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Adidas Backs Down From Its Stance Against The Black Lives Matter Three-Stripe Design

Adidas Backs Down From Its Stance Against The Black Lives Matter Three-Stripe Design
After urging the USPTO to deny a Black Lives Matter application for a trademark with three parallel stripes on Tuesday, sportswear manufacturer Adidas AG changed its mind on Wednesday.
"Adidas will withdraw its opposition to the Black Lives Matter Global Network Foundation's trademark application as soon as possible," the company said in a statement.
According to a source close to the company, the swift about-face was brought on by worry that Adidas' trademark objection might be interpreted as disapproval of Black Lives Matter's goals.
The Black Lives Matter Global Network Foundation's yellow-stripe design is so similar to Adidas' well-known three-stripe mark that it is "likely to cause confusion," the company claimed in a trademark filing on Monday.
It tried to deny the group's request to use the design on items like shirts, hats, and bags that the German sportswear manufacturer also sells.
After Kanye West's lucrative Yeezy shoe deal was terminated due to his antisemitic remarks on social media and in interviews, Adidas is in financial trouble.
Media reports state that the sportswear company has also canceled its Ivy Park partnership with Beyoncé. By the end of this year, Adidas' deal with the pop artist is scheduled to expire.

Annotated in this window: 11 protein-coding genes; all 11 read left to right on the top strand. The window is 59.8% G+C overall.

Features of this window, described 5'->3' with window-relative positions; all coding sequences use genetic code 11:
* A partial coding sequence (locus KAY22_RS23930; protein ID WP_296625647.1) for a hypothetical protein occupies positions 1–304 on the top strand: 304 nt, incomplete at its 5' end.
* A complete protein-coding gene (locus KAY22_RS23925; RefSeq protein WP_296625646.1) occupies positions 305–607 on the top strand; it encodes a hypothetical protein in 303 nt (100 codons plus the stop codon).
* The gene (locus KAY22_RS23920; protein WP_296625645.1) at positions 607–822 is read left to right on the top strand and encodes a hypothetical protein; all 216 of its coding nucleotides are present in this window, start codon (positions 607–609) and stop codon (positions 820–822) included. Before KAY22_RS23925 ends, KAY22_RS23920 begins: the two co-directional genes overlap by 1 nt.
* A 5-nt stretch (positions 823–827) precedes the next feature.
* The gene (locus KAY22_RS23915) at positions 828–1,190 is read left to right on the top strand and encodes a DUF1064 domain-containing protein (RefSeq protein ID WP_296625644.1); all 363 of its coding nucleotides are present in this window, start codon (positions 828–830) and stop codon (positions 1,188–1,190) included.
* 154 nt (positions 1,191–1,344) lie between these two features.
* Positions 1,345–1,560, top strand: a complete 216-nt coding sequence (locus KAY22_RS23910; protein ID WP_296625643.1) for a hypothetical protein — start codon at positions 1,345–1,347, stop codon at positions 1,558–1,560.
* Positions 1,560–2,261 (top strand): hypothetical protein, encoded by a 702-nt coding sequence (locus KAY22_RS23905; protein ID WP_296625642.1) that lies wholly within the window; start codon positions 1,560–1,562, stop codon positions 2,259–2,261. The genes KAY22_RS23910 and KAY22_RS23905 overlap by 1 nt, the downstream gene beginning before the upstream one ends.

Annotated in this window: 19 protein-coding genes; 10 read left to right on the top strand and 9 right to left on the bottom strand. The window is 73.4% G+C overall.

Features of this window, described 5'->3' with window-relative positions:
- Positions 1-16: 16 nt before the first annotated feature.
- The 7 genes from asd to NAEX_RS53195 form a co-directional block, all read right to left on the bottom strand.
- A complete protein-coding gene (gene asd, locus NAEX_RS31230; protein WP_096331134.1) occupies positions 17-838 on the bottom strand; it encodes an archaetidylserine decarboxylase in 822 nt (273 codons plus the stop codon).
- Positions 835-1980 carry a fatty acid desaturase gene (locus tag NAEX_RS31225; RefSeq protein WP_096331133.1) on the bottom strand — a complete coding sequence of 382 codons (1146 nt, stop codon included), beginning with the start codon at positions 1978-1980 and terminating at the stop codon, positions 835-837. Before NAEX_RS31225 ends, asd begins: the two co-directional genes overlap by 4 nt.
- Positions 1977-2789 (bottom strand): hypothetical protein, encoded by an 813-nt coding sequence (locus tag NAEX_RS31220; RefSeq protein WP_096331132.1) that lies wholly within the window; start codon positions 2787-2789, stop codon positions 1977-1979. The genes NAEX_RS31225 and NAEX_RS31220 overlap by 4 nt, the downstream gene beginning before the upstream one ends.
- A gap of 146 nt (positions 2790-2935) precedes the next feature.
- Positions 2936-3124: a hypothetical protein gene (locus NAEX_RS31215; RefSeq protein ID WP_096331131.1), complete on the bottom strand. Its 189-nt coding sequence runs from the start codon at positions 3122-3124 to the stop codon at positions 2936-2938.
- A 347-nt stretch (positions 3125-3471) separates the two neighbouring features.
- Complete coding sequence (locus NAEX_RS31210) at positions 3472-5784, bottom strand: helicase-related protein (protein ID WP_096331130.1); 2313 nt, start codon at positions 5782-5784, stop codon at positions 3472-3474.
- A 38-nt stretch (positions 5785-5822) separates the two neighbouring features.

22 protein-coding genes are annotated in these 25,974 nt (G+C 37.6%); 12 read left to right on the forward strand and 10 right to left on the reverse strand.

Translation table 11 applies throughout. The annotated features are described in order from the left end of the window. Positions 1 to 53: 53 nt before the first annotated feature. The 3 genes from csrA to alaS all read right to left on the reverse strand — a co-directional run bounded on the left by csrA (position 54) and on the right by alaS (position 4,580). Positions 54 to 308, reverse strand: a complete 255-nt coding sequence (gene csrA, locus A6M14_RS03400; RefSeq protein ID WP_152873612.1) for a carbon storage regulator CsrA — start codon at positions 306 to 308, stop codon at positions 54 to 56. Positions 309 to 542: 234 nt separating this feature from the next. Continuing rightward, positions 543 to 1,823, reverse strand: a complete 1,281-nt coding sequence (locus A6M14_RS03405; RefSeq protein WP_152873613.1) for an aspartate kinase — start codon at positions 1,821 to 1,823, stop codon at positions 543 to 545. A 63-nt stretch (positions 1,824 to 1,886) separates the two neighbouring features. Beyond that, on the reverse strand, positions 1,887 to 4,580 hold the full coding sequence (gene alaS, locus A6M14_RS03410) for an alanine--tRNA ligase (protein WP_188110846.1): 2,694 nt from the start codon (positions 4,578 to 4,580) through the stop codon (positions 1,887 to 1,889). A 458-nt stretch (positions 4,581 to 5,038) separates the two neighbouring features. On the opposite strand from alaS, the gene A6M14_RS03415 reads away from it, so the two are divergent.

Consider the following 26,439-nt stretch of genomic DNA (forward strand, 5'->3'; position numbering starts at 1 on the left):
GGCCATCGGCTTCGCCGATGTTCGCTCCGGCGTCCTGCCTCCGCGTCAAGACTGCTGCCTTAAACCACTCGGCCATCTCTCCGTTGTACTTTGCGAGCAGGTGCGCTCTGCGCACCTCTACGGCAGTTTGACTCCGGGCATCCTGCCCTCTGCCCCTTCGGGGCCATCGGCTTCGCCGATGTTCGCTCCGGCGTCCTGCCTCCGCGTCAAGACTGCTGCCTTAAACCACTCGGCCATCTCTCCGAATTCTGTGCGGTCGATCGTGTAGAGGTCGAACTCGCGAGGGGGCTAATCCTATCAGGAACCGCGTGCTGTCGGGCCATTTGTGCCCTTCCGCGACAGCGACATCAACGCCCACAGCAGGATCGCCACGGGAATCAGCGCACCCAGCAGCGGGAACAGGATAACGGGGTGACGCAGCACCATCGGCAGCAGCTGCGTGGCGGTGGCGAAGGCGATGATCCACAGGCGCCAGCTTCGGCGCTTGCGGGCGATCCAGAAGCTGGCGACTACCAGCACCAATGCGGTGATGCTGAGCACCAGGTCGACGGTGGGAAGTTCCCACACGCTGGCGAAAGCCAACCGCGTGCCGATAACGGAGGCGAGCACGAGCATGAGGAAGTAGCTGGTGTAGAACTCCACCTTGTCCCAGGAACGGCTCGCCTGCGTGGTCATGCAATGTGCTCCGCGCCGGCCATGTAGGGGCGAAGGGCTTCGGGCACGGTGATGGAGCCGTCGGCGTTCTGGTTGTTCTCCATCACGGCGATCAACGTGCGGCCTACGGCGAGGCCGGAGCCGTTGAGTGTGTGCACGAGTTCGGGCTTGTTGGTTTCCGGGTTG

Adidas claimed in the lawsuit that the Black Lives Matter design could confuse customers and lead them to believe that their products were connected or originated from the same source even though it has been using its emblem since 1952.
The decentralized Black Lives Matter movement, which began as a reaction to police violence against Black people ten years ago, is dominated by the Black Lives Matter Global Network Foundation.
In November 2020, the group submitted a federal trademark application for a yellow three-stripe pattern to be used on a range of goods, including clothes, publications, bags, bracelets, and mugs.
A request for comment on Tuesday was not immediately answered by Black Lives Matter group representatives.
According to court records from a lawsuit Adidas filed against fashion firm of designer Thom Browne, since 2008, the business has used the three-stripe trademark in more than 90 lawsuits and more than 200 settlement agreements.
In January, a jury in that case found that Thom Browne's striped designs did not infringe on Adidas' trademark rights.

Christopher J. Mitchell

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